New Delhi: Foreign minister of the United States, India, Japan, Australia, South Korea, Israel and Brazil spoke through video conference on ways in which they could better respond to the COVID-19 pandemic. Notably, the US brought up the issue of “accountability” in the health crisis.
For about an hour starting at around 4.30 pm (IST) on Monday, US Secretary of State Mike Pompeo initiated a video conference that was attended by the foreign ministers of the six other countries.
This is the first time that all these seven countries have met in this format and at this level. Last September, the Quad countries – US, India, Japan and Australia – had upgraded their level of discussions to foreign ministers, marking a “significant elevation”.
According to external affairs minister S. Jaishankar, the conversation “covered pandemic response, global health management, medical cooperation, economic recovery and travel norms”.
A broad-based virtual meeting on responding to the #CoronaVirus challenge.
— Dr. S. Jaishankar (@DrSJaishankar) May 11, 2020
The state department’s readout stressed that the discussion revolved around the “importance of international cooperation, transparency, and accountability in combatting the COVID-19 pandemic and in addressing its causes”.
The reference to transparency – and especially, accountability – in US’s diplomatic language during the current COVID-19 pandemic has been about putting China on the mat for allegedly covering up the extent of the outbreak in the initial days. US President Donald Trump had last month announced that it will withdraw funding from World Health Organisation over the latter allegedly having helped Beijing in a ‘cover-up’
“They also discussed collaboration toward preventing future global health crises, reaffirming the importance of the rules-based international order,” added the press release.
There were separate read-outs of the phone call by foreign ministries of South Korea, Japan, Australia and tweets by foreign ministers of India, Brazil and Israel.
None of the others used the word ‘accountability’ in their announcements. But, Japan, South Korea and Australia did use the term ‘transparency’, but largely in terms of timely information sharing.
“Transparency & learning the lessons of this pandemic are critical to prevent future global health crises,” tweeted Australia’s department of foreign affairs and trade.
.@MarisePayne had productive talks overnight with @ernestofaraujo, @DrSJaishankar, @Israel_katz, @moteging, @MOFAkr_eng & @SecPompeo as we work together to overcome #COVID19.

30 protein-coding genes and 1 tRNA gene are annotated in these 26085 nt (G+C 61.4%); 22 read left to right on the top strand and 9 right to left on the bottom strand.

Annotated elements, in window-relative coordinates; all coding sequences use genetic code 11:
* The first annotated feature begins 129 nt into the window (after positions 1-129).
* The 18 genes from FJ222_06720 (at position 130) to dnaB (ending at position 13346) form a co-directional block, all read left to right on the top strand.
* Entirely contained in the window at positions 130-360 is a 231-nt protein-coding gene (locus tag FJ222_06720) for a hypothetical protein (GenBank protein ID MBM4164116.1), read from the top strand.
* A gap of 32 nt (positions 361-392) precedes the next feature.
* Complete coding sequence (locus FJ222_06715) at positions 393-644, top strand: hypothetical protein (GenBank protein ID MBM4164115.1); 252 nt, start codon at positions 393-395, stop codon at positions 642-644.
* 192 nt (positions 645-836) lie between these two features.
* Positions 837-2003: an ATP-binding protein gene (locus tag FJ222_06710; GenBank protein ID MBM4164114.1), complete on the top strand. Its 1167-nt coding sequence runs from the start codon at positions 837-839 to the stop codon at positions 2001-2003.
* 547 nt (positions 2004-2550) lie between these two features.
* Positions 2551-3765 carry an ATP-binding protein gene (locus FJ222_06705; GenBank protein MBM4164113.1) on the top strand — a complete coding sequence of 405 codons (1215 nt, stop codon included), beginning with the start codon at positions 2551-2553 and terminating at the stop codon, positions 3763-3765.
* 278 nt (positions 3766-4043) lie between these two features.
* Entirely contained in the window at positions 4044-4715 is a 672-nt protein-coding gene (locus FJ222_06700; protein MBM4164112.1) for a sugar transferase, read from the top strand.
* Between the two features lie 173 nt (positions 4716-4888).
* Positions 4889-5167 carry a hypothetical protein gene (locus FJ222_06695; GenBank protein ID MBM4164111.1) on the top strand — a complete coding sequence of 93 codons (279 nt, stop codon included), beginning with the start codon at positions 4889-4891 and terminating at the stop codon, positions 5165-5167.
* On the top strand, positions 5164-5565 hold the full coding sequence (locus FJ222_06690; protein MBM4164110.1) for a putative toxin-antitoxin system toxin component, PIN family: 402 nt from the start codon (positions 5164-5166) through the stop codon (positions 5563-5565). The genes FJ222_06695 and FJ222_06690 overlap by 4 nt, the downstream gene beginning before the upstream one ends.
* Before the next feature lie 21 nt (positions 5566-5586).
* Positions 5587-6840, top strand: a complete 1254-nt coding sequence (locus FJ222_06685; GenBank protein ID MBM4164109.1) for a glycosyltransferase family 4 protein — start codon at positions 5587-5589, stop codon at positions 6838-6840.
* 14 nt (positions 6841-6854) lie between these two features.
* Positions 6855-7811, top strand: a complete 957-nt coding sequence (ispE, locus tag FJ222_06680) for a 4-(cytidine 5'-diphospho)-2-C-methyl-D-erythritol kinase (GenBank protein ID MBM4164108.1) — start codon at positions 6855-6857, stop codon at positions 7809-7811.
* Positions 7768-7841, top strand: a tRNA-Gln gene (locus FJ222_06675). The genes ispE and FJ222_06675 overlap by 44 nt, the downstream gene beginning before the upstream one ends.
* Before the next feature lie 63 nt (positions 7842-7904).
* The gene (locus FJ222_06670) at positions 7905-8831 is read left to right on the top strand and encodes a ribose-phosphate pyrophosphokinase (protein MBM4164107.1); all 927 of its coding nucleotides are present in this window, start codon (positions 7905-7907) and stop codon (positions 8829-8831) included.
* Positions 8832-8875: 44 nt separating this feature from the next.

Transparency & learning the lessons of this pandemic are critical to prevent future global health crises.
— DFAT🇦🇺 (@dfat) May 12, 2020
Japan’s foreign ministry said that the “foremost priority” presented by foreign minister Toshimitsu Motegi was to “contain the spread of infections”.
The Japanese minister added there was “need for each country to share information and insights in a free, transparent, and timely manner” in order to prevent the spread of infectious diseases.
He also noted that it was “important to tackle various challenges, bearing in mind the state of the international order after the situation winds down”.
South Korea’s foreign ministry noted that the foreign ministers agreed that “rapid and transparent information sharing” was essential to respond to the global COVID-19 pandemic.
Today I joined a video conference on the COVID-19 crisis with other Foreign Ministers, initiated by US Sec of State @SecPompeo
I presented Israel’s exit strategy and groundbreaking achievements in tackling the virus.
We agreed to continue dialogue and cooperation between us.
— ישראל כ”ץ Israel Katz (@Israel_katz) May 11, 2020
Jaishankar’ tweet had none of these telling diplomatic buzzwords. Indian government has publicly stated that the immediate priority was to combat COVID-19, and issues of accountability, can be re-visited after the crisis blows over.
Participei hoje de videoconferência com os Chanceleres de um grupo de outras grandes democracias – EUA, Índia, Japão, Israel, Austrália e Coreia – para discutir os impactos da pandemia e refletir sobre o futuro do sistema internacional.
— Ernesto Araújo (@ernestofaraujo) May 11, 2020
During the 70-minute discussion, the various ministers also presented their domestic strategy for containing the pandemic. There was also emphasis on the post-pandemic situation, when countries begin to emerge from their respective lockdowns and begin to slowly return to global economic networks
There is no public clarity on how the seven countries were chosen to participate in the video conference. The Japanese foreign ministry’s press release said that the call was between “interested countries”, while the US state department stated that the video conference was with “partners”.